Referring once again to Equation (1) the last fluidic component to be addressed is the Temperature-Pressure Relationship Compensation Component. At the time of manufacture, the temperature-pressure relationship of fluid in the reservoir is characterized to determine its impact on the flow rate and a temperature dependent function is established as the Temperature-Pressure Relationship Compensation Component.
The other value calculated by the control device is the Remainder Compensated Valve OPENING Time Per Hour by performing a MODULUS mathematical operation on (summation of the Compensation Component for one or more of the fluidic parameters, each Compensation Component being multiplied by the Number of Blocks in One Hour), Number of Blocks in One Hour). The Remainder Compensated Valve OPENING Time Per Hour compensating for all five fluidic parameters is represented by the Equation (2) below:
Remainder Compensated Valve OPENING Time Per Hour=MOD ((((Maximum Flow Rate Compensation Component)*Duration of the Block*Number of Blocks in One Hour)+(Valve OPENING Time Compensation Component*Number of Blocks in One Hour )+(Valve CLOSIGN Time Compensation Component*Number of Blocks in One Hour )+(Temperature-Pressure Relationship Compensation Component*Number of Blocks in One Hour)), Number of Blocks in One Hour) Equation (2)
The same variables in Equation (2) were also found in the Equation (1) and described above when calculating the Integer Compensated Valve OPENING Time Per Block and thus need not be described further.
In step 1010 of
By way of example, the valve OPENING time will be compensated for only three of the four fluidic parameters, namely, compliance effect, maximum flow rate and valve OPENING time/valve CLOSING time. The temperature-pressure dependency of the fluid in the reservoir is not compensated for in this example.
One hour of time is divided into 9 blocks, each block 400 seconds in duration.
Control device 1105 retrieves from the non-volatile memory (e.g. FLASH memory) associated with the fluidic delivery device three calibrated parameters: compliance effect, maximum flow rate and valve OPENING time. These values are processed by the control unit to generate an Integer Compensated Valve OPENING Time Per 400 Second Block calculated using the following equation:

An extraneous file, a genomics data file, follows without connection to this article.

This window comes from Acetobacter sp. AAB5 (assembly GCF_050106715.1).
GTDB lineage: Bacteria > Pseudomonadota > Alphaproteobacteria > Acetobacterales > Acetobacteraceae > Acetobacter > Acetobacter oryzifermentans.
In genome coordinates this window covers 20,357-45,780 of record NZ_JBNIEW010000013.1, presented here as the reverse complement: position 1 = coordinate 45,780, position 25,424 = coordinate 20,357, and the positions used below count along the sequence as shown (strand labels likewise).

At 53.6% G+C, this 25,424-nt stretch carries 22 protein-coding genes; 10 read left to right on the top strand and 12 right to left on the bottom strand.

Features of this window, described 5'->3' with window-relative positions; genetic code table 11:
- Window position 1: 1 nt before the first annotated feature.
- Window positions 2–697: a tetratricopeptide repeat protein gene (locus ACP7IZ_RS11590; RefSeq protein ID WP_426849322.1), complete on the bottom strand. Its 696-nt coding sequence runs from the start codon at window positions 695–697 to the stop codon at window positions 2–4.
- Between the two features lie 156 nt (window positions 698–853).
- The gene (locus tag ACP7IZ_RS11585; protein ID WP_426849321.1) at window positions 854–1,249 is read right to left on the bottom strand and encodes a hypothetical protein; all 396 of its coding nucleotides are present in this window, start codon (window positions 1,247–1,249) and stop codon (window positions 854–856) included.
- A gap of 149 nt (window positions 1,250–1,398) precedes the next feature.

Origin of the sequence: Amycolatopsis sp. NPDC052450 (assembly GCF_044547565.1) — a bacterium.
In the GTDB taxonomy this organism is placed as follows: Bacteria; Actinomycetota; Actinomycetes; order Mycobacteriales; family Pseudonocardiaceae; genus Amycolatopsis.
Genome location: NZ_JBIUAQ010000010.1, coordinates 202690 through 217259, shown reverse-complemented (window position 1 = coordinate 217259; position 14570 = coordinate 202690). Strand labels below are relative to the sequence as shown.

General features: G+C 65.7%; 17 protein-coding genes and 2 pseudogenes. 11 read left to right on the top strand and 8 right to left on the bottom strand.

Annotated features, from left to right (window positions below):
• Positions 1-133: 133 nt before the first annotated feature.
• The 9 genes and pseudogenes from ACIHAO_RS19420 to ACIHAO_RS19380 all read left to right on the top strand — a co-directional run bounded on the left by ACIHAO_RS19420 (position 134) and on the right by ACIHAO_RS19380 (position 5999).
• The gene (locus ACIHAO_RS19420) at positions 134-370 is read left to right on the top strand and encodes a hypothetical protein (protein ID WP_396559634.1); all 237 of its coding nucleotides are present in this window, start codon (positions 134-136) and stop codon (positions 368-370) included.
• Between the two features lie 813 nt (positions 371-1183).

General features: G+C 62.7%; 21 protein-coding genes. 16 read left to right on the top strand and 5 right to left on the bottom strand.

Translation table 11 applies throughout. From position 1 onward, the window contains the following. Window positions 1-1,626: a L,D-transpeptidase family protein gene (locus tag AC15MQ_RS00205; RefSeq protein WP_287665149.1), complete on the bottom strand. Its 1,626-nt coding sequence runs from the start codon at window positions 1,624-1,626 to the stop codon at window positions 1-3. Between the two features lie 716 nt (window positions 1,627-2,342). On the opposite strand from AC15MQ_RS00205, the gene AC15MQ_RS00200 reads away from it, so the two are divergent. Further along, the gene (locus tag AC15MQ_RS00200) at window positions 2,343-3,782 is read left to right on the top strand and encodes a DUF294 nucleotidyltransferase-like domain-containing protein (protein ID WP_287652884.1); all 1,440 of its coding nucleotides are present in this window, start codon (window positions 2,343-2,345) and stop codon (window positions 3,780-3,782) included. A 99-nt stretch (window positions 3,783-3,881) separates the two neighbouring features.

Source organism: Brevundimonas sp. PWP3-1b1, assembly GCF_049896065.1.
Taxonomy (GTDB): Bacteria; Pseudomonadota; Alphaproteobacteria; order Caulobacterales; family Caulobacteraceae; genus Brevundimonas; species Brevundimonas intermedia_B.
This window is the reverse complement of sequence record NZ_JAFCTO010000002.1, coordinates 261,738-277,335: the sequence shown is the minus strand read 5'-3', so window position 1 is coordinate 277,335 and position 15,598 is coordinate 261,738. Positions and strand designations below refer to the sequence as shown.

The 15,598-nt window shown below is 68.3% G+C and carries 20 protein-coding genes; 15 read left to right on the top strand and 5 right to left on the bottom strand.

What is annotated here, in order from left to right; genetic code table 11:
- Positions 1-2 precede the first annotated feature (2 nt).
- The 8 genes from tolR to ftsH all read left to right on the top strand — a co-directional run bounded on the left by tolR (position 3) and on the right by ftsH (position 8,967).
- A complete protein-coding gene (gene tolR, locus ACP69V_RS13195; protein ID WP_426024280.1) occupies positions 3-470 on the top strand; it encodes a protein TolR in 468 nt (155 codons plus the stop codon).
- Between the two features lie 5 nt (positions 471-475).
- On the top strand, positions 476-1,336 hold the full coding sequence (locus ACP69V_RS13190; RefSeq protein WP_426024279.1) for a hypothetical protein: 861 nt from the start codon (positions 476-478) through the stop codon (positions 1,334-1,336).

Integer Compensated Valve OPENING Time Per 400 Second Block=Integer ((Maximum Flow Rate Compensation Value)*400+Valve Net Compensation Component)
and, a Remainder Compensated Valve OPENING Time Per Hour calculated using the following equation:
Remainder Compensated Valve OPENING Time Per Hour=MOD ((((Maximum Flow Rate Compensation Component)*400*9)+(Valve Net Compensation Component*9)), 9)
As discussed above with respect to Equations (1) & (2), the Maximum Flow Rate Compensation Component=(programmed flow rate/calibrated maximum flow rate)*Duration of Block.
The Valve Net Compensation Component in this example represents the summation of the Valve OPENING Time Compensation Component, the Valve CLOSING Time Compensation Component and the Compliance Effect Compensation Component. In this example each of these three Compensation Components is represented as a constant value, rather than being specifically calibrated for each fluidic delivery device, and thus have been combined into a single constant value referred to as Valve Net Compensation Component.
Assuming the programmed flow rate is 0.5 mL/day, the calibrated maximum flow rate is 3.95 mL/day and the calibrated Valve Net Compensation is 5 seconds, then the calculated Integer Compensated Valve OPENING Time Per 400 Second Block=Integer ((0.5/3.95)*400+5)=55 seconds. The Remainder Compensated Valve OPENING Time Per Hour=MOD (((0.5/3.95)*400*9)+(5*9)),9)=5 seconds. Since the Remainder Compensated Valve OPENING Time Per Hour of 5 seconds is not evenly divisible by 9 (the number of 400 second blocks in one hour), then the 5 seconds will be distributed in one second intervals over the 9 blocks as uniformly as possible. Specifically, the 5 seconds will be uniformly distributed across 5 out of the 9 blocks over one hour so each of the 5 blocks has an additional one second. The Total Compensated Valve OPENING Time Per Hour is then determined for each of the 9 blocks over one hour based on the Integer Compensated Valve OPENING Time Per Block (applied to each block) and the Remainder Compensated Valve OPENING Time Per Hour (if distributed to that particular block). A Total Compensated Valve OPENING Time for 4 of the 9 blocks will be set to 55 seconds while 5 of the 9 blocks will be set to 56 seconds (55 seconds+1 second).